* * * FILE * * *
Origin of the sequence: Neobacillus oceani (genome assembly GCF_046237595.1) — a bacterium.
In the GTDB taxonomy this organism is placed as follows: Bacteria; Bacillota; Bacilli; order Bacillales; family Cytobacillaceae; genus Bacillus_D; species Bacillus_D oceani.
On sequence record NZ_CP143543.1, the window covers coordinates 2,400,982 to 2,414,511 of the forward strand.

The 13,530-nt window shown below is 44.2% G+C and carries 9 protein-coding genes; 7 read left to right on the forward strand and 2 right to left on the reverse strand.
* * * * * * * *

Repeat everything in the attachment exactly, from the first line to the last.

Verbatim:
Origin of the sequence: Neobacillus oceani (genome assembly GCF_046237595.1) — a bacterium.
In the GTDB taxonomy this organism is placed as follows: Bacteria; Bacillota; Bacilli; order Bacillales; family Cytobacillaceae; genus Bacillus_D; species Bacillus_D oceani.
On sequence record NZ_CP143543.1, the window covers coordinates 2,400,982 to 2,414,511 of the forward strand.

The 13,530-nt window shown below is 44.2% G+C and carries 9 protein-coding genes; 7 read left to right on the forward strand and 2 right to left on the reverse strand.